Thursday, February 4, 2010

Here's Lookin' At You...

Just a few days away from the Creole Superbowl (kinda catchy?!?)...& I'm reminded of my first visit to Louisiana.

The last few days of Summer before my Junior year at Baylor University, I traveled with a small group of my sorority sisters to Louisiana State University. Our support the ADPi House with their Summer rush for new pledges & to have fun in the process...the primary goal of any serious college student :)

We were welcomed enthusiastically & graciously invited into their House. After a full day of meet & greet with potential new sisters, we gathered eagerly around the long dining tables...this group of sassy young sorority girls...famished!

Dinner was served...& it was...looking at me!

Now I didn't know much about Cajun cuisine. I'm talking Yellow Rose of Texas Southern girl...& in Texas, you might get your steak rare...but even then, the eyes would NOT be included! There I was ...face to face with hundreds of tiny crustaceans...struggling...conflicted! What would Emily Post do right now? And if I were able to consult her Guide to Etiquette, what indeed would she say about sucking the brains out of the crawdad head after consuming the almond sized piece of "meat" they had to offer?

I did what any well-mannered Southern girl would do in this moment...I asked...very politely..."where is the closest pizza parlor?"

In the years since then, I have had the pleasure of experiencing a wide variety of Creole dishes...discovering along the way that most will NOT be looking at me! I have a personal favorite spice blend that I have used to give a number of ordinary recipes a little Louisiana Lagniappe (lan-yap)...translation: a little something special :)

Creole Spice Blend
2/3 cup

2 1/2 Tbsp paprika
2 Tbsp fine sea salt
2 Tbsp garlic powder
1 Tbsp onion powder
1 Tbsp black pepper
1 Tbsp cayenne pepper
1 Tbsp dried oregano
1 Tbsp dried thyme

Place all spices in a blender & pulse until well blended. Store in an airtight container. (A good alternative to purchase is Tony Chachere's Original Creole Seasoning which contains no MSG.)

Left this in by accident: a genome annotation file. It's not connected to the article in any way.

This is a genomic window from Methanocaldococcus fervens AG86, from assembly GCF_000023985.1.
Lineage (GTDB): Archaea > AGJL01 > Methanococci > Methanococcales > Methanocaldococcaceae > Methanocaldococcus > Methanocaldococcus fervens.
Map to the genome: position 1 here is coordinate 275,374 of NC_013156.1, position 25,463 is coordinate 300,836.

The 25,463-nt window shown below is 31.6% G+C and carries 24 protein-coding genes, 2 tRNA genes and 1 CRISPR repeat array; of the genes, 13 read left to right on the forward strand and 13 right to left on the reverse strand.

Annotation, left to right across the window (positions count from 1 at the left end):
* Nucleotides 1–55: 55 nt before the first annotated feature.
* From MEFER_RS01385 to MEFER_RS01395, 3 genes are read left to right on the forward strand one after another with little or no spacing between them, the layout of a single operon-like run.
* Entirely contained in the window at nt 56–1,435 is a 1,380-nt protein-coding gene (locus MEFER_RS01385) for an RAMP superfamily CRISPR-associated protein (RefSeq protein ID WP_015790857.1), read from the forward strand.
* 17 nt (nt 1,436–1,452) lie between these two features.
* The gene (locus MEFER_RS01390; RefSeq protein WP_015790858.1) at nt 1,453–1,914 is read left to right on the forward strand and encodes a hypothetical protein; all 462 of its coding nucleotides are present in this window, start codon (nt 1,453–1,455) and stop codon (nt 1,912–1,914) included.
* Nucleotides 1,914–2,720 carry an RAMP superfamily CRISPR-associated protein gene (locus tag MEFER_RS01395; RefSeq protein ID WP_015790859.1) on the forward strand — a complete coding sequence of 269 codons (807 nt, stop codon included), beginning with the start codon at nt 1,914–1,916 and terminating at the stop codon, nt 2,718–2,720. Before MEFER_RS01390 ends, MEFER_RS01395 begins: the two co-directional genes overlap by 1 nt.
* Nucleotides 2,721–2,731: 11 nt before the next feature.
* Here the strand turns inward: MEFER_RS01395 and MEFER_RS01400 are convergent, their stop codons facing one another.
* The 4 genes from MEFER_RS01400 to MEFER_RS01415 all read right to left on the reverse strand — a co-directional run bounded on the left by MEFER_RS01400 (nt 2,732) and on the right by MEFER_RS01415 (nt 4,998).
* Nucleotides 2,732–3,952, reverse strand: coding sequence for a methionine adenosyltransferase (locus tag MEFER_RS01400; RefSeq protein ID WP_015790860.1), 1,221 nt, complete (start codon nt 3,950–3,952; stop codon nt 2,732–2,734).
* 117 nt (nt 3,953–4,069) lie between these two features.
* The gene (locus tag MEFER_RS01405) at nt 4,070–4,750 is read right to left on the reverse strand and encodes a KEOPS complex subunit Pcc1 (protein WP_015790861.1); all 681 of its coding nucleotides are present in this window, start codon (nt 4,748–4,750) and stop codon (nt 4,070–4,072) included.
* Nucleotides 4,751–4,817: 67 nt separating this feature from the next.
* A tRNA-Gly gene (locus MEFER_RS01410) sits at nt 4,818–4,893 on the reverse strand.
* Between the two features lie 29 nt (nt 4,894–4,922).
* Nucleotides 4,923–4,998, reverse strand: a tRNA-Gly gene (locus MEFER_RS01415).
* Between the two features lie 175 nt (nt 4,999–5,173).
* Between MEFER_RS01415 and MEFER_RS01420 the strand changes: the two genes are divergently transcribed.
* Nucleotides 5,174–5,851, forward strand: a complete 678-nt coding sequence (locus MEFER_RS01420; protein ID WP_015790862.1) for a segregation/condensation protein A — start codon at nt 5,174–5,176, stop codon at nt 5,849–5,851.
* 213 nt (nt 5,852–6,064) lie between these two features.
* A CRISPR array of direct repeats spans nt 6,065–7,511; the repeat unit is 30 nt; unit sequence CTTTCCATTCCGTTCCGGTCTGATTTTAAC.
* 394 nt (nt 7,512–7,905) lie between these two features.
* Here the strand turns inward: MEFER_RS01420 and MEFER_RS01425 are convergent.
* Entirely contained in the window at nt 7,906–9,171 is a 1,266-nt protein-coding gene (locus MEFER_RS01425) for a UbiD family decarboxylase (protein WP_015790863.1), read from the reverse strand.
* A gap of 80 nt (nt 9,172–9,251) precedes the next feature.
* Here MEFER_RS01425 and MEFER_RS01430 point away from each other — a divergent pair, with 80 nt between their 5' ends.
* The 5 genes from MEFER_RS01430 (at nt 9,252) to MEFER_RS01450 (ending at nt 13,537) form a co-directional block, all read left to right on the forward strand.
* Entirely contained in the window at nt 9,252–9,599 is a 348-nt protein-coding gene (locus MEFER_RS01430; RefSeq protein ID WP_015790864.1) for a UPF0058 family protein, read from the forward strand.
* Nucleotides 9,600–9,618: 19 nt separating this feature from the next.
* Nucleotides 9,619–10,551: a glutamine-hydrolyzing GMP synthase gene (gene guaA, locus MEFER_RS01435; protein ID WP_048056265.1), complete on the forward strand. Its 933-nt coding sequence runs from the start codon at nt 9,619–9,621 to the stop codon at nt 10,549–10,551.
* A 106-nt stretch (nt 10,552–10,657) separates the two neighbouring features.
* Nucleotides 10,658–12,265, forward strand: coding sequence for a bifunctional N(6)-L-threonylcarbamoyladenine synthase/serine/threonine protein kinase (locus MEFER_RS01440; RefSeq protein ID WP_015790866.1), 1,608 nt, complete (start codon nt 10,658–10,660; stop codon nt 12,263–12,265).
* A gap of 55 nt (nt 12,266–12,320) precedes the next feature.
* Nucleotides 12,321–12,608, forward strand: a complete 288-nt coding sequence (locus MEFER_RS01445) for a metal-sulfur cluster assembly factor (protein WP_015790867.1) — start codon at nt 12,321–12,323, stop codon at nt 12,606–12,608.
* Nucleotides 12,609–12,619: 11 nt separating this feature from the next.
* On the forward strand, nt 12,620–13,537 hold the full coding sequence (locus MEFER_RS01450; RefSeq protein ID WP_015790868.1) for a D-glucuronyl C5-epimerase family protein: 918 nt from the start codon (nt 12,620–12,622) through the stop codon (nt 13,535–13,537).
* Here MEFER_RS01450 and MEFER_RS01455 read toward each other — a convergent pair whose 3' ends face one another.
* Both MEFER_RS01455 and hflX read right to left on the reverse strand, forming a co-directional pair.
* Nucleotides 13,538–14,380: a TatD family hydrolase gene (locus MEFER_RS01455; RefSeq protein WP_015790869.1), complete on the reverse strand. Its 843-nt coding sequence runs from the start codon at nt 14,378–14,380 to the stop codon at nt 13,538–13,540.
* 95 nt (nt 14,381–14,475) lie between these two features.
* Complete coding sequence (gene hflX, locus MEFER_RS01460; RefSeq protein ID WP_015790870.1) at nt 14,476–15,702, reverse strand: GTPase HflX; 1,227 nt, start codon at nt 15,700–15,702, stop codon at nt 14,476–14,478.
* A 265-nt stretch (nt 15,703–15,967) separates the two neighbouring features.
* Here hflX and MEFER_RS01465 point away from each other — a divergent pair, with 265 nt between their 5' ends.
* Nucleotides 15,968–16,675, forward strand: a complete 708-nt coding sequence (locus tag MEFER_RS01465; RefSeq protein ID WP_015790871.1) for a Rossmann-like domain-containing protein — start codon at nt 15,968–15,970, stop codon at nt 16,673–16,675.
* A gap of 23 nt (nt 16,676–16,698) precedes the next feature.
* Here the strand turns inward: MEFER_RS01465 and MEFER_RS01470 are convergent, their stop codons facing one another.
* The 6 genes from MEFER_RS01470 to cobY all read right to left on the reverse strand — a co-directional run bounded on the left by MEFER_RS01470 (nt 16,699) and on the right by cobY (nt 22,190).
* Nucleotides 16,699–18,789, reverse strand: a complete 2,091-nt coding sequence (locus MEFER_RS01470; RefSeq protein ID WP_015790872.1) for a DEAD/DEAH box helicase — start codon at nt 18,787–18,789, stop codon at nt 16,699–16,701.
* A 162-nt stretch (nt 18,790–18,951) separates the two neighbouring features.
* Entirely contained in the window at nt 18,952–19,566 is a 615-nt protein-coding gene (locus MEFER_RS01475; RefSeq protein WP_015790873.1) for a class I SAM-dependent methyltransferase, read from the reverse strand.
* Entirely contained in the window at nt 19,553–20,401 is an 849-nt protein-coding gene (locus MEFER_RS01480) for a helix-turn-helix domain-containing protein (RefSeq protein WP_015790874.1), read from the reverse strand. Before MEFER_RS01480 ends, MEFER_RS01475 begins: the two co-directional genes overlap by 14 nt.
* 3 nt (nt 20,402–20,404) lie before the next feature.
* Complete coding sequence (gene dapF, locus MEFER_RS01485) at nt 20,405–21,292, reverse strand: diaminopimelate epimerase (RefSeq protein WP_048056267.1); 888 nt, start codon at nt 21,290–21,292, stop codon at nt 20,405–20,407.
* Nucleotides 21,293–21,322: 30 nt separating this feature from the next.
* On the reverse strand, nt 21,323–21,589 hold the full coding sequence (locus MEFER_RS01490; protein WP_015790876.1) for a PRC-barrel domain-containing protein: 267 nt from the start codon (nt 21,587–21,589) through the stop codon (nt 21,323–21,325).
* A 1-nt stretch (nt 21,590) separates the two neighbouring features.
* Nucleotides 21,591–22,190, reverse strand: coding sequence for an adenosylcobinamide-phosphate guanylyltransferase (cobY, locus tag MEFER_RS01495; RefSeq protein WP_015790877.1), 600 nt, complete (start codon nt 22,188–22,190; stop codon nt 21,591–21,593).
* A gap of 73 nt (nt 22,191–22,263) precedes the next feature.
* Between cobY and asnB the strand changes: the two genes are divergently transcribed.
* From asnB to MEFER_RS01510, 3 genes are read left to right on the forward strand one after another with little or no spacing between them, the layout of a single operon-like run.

Bayou Country Meatloaf
6 servings

1 lb lean ground turkey or beef
1 cup (8 oz) organic tomato sauce, divided
1 cup prepared brown rice
1/4 medium onion, chopped
4 drops Tobasco sauce
1 (14.5 oz) can organic stewed tomatoes
1 tsp prepared brown mustard
1 tsp Creole Spice Blend

Preheat oven to 350 degrees. Lightly grease a loaf pan with butter or butter flavored cooking spray. In a large bowl, combine meat, 1/3 cup tomato sauce, brown rice, onion & Tobasco. Mix well. Press meat into loaf pan & bake for 30 minutes. In a separate bowl, combine remaining 2/3 cup tomato sauce, stewed tomatoes, mustard, & spice blend. Pour tomato mixture over meatloaf & bake an additional 15 minutes. Remove from oven & let rest for 10 minutes before serving. This is a super moist meatloaf...good to the last bite!

Cajun in The City Salad
4 servings

1/2 cup plain Greek yogurt
2 Tbsp fresh lemon juice
1 tsp lemon zest
1/2 tsp Creole Spice Blend
6 cups Romaine lettuce
2 stalks celery, sliced thin
1 ripe but firm Bosc pear, cored & sliced
1 sweet tart apple (Honey Crisp, Pink Lady), cored & diced
1/3 cup golden raisins
1/3 cup toasted walnuts, chopped

Combine first four ingredients until smooth & well blended to make a dressing. Can be prepared a day ahead.

When ready to serve, toss Romaine lettuce with dressing & divide onto 4 plates. Top with remaining ingredients & serve.

Excellent accompaniment to roasted BBQ chicken or grilled salmon. As an entree salad, divide ingredients onto 2 plates & top with a serving of chicken or salmon.

The Waldorf salad was created at New York's Waldorf-Astoria Hotel in 1896 by the maitre d'hotel, Oscar Tschirky, & became an instant success. The original version contained only apples, celery & mayonnaise.

So, even if you're not cheering for the Saints on Sunday, I hope you enjoy a bit of what their culture has to offer even in the most ordinary of recipes!

Laissez les Bon Temps Rouler,


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